Wednesday, February 8, 2012

Tensions Inherent in the Many to Many World

As I prepare my keynote for THE Conference in Doha, Qatar later this month, I have been doing a lot of thinking about the changing dynamics inherit in the shift from the one-to-many world of our past to the many-to-many world of our present and future. If you have been following my twitter feed, you will have noticed my preoccupation with the concept of the many-to-many world. As I think about opportunities at work, challenges and opportunities in higher education, and social struggles in the United States and elsewhere, it's increasingly obvious that many of the tensions we see today are natural consequences of the shift from a world characterized by one-to-many relationships to a world characterized by many-to-many relationships.

I use the phrase "many-to-many" in the context of the different types of electronic communications made possible by the Internet. The first type, the one-to-one form, is represented by email, where one individual uses the Internet to communicate with one person. The second type, the one-to-many form, is represented by the World-Wide-Web, where individuals use platforms like this blog to share and distribute content to as many individuals as possible. The third type, the many-to-many form, is represented by social networking tools such as Facebook, Twitter, and Wikipedia, where individuals use the Internet to collaborate with others on a massive scale.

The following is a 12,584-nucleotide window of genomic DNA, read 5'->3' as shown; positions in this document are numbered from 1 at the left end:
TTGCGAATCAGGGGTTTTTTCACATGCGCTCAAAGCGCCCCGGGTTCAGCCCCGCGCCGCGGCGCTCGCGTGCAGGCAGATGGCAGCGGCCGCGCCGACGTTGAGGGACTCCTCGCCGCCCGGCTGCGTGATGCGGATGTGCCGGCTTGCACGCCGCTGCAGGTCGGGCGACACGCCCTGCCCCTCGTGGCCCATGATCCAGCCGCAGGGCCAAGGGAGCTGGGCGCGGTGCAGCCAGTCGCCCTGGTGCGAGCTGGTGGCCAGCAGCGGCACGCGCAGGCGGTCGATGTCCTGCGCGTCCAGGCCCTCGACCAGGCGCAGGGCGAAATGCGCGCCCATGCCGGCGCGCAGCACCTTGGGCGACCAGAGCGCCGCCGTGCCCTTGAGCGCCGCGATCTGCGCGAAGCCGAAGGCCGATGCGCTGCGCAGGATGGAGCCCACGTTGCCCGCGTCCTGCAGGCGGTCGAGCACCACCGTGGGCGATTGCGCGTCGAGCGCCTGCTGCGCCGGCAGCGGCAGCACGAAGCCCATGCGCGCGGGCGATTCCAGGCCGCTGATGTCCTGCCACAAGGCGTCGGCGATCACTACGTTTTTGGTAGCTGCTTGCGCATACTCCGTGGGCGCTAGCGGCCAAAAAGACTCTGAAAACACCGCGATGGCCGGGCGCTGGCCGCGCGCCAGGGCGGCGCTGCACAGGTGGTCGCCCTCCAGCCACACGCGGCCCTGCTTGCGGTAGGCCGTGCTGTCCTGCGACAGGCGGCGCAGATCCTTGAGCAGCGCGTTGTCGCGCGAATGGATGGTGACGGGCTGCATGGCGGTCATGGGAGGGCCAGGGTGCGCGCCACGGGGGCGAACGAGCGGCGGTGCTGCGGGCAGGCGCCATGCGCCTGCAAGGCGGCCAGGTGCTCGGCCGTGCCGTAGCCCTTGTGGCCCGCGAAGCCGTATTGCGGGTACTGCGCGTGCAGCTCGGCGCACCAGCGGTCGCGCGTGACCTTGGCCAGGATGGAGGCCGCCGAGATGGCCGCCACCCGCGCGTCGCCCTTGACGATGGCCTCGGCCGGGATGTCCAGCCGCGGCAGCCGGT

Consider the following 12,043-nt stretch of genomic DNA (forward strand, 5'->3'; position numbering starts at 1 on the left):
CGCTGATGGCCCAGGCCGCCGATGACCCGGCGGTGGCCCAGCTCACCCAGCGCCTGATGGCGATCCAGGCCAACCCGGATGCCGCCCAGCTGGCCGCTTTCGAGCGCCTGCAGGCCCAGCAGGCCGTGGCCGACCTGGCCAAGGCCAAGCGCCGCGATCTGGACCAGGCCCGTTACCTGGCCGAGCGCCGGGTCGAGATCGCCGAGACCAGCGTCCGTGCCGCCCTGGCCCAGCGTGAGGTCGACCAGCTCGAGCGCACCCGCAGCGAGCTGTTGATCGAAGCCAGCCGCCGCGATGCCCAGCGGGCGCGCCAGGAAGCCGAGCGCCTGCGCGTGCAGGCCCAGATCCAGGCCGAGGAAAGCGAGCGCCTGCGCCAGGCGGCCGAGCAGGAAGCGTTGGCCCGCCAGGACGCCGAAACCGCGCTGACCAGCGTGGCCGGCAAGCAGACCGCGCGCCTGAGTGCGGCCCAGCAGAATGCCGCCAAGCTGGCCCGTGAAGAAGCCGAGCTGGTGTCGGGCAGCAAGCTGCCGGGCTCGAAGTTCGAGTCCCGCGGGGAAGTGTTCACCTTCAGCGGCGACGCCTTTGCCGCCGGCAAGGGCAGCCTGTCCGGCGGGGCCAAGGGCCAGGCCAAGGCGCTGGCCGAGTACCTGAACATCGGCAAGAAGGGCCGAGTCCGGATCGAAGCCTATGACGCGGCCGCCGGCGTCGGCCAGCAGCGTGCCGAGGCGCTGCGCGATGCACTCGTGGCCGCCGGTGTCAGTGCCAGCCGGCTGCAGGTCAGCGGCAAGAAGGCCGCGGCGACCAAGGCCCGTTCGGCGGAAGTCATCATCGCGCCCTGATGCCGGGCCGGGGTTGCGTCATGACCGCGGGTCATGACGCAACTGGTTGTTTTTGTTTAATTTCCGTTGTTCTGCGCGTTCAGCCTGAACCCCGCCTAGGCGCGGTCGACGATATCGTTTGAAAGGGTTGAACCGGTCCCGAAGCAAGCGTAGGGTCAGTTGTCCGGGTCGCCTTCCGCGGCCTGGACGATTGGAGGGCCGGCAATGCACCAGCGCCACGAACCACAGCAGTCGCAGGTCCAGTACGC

I operate from an assumption that the one-to-one and one-to-many forms were about using the Internet to replicate the basic types of social relationships that existed in the physical world.  But the shift from one-to-many relationships to many-to-many relationships represents something quite different than what has existed previously.

The One-to-Many and the Many-to-Many Worlds

While the Internet resulted in one-to-one and one-to-many communications that were more efficient and less costly, it did nothing to disrupt the traditional, hierarchical relationships present in the physical world. That is to say, that the Internet dramatically increased the scalability of the first two forms of communication, but did not fundamentally change the nature of power and authority inherent in most social relationships - that is, until widespread adoption of social networking sites and mobile devices. With the adoption of these tools, our capability for many-to-many relationships has increased exponentially while the costs for such collaborations has dropped to next to nothing.

This has inverted the value propositions inherent in one-to-many and many-to-many relationships. Previously, hierarchical models were more efficient and less costly, but social networks have changed that. It is this shift that has disrupted traditional notions of power and authority, whether we are talking about the fall of Mubarak in Egypt, the faculty rebellion against publishing giant Elsevier, or the recent backlash against the Susan G. Komen Foundation. Each of those stories is about individuals, who tend to have less power in one-to-many relationships, coming together through social networks and leveling the playing field against entrenched powers.

Whether this is good or bad depends upon your perspective, as one individual's positive change can be another individual's mob mentality. This is because the rise of the many-to-many world has also disrupted traditional notions of authenticity. What is fact and what is opinion? If thousands of individuals believe something to be true even though mathematically it might not be possible, does that make it less true or less factual? The post-modernists would say that it doesn't, but it is the nature of these tensions between power, authority, and authenticity that are hallmarks of the many-to-many world that we today find ourselves in.

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